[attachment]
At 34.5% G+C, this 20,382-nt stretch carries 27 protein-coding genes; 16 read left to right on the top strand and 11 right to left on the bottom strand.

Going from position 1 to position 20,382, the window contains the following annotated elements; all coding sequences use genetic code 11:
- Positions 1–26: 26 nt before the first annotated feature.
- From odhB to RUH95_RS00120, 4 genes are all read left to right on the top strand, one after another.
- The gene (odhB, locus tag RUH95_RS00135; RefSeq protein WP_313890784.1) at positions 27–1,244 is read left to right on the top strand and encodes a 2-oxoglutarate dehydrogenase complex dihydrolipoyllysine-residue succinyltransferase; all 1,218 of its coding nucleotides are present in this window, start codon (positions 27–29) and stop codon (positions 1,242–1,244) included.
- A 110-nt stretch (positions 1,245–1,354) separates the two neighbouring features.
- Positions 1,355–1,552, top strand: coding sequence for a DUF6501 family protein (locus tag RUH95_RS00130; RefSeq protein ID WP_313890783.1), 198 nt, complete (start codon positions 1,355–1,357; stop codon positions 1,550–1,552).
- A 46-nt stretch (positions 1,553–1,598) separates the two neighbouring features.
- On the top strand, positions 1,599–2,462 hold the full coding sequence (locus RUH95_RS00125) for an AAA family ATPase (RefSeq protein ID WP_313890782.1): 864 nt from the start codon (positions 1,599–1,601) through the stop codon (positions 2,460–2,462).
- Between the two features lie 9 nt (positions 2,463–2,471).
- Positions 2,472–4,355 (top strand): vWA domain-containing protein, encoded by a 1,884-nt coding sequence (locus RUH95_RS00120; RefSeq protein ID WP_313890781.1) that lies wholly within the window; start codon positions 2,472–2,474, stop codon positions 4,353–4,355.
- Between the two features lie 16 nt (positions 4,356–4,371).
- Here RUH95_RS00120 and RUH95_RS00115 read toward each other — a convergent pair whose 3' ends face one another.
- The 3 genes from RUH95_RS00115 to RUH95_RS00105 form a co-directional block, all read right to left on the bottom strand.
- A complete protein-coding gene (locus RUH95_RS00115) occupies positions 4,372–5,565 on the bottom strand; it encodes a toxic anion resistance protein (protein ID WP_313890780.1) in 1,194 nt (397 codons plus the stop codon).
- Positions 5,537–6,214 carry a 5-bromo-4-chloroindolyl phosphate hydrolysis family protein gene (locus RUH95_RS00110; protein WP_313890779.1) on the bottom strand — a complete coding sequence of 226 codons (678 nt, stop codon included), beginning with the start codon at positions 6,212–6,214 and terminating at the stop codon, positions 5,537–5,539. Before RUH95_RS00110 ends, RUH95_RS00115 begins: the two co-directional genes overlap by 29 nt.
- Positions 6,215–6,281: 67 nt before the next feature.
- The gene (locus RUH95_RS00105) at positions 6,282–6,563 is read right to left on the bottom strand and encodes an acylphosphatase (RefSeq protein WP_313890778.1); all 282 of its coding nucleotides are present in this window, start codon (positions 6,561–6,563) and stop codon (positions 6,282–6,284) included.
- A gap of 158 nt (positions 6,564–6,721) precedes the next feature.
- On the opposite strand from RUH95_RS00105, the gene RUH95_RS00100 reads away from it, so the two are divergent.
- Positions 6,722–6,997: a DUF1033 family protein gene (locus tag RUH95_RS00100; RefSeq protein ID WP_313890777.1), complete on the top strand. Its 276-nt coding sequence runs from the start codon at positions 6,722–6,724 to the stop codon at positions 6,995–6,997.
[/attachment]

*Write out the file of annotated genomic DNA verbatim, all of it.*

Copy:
At 34.5% G+C, this 20,382-nt stretch carries 27 protein-coding genes; 16 read left to right on the top strand and 11 right to left on the bottom strand.

Going from position 1 to position 20,382, the window contains the following annotated elements; all coding sequences use genetic code 11:
- Positions 1–26: 26 nt before the first annotated feature.
- From odhB to RUH95_RS00120, 4 genes are all read left to right on the top strand, one after another.
- The gene (odhB, locus tag RUH95_RS00135; RefSeq protein WP_313890784.1) at positions 27–1,244 is read left to right on the top strand and encodes a 2-oxoglutarate dehydrogenase complex dihydrolipoyllysine-residue succinyltransferase; all 1,218 of its coding nucleotides are present in this window, start codon (positions 27–29) and stop codon (positions 1,242–1,244) included.
- A 110-nt stretch (positions 1,245–1,354) separates the two neighbouring features.
- Positions 1,355–1,552, top strand: coding sequence for a DUF6501 family protein (locus tag RUH95_RS00130; RefSeq protein ID WP_313890783.1), 198 nt, complete (start codon positions 1,355–1,357; stop codon positions 1,550–1,552).
- A 46-nt stretch (positions 1,553–1,598) separates the two neighbouring features.
- On the top strand, positions 1,599–2,462 hold the full coding sequence (locus RUH95_RS00125) for an AAA family ATPase (RefSeq protein ID WP_313890782.1): 864 nt from the start codon (positions 1,599–1,601) through the stop codon (positions 2,460–2,462).
- Between the two features lie 9 nt (positions 2,463–2,471).
- Positions 2,472–4,355 (top strand): vWA domain-containing protein, encoded by a 1,884-nt coding sequence (locus RUH95_RS00120; RefSeq protein ID WP_313890781.1) that lies wholly within the window; start codon positions 2,472–2,474, stop codon positions 4,353–4,355.
- Between the two features lie 16 nt (positions 4,356–4,371).
- Here RUH95_RS00120 and RUH95_RS00115 read toward each other — a convergent pair whose 3' ends face one another.
- The 3 genes from RUH95_RS00115 to RUH95_RS00105 form a co-directional block, all read right to left on the bottom strand.
- A complete protein-coding gene (locus RUH95_RS00115) occupies positions 4,372–5,565 on the bottom strand; it encodes a toxic anion resistance protein (protein ID WP_313890780.1) in 1,194 nt (397 codons plus the stop codon).
- Positions 5,537–6,214 carry a 5-bromo-4-chloroindolyl phosphate hydrolysis family protein gene (locus RUH95_RS00110; protein WP_313890779.1) on the bottom strand — a complete coding sequence of 226 codons (678 nt, stop codon included), beginning with the start codon at positions 6,212–6,214 and terminating at the stop codon, positions 5,537–5,539. Before RUH95_RS00110 ends, RUH95_RS00115 begins: the two co-directional genes overlap by 29 nt.
- Positions 6,215–6,281: 67 nt before the next feature.
- The gene (locus RUH95_RS00105) at positions 6,282–6,563 is read right to left on the bottom strand and encodes an acylphosphatase (RefSeq protein WP_313890778.1); all 282 of its coding nucleotides are present in this window, start codon (positions 6,561–6,563) and stop codon (positions 6,282–6,284) included.
- A gap of 158 nt (positions 6,564–6,721) precedes the next feature.
- On the opposite strand from RUH95_RS00105, the gene RUH95_RS00100 reads away from it, so the two are divergent.
- Positions 6,722–6,997: a DUF1033 family protein gene (locus tag RUH95_RS00100; RefSeq protein ID WP_313890777.1), complete on the top strand. Its 276-nt coding sequence runs from the start codon at positions 6,722–6,724 to the stop codon at positions 6,995–6,997.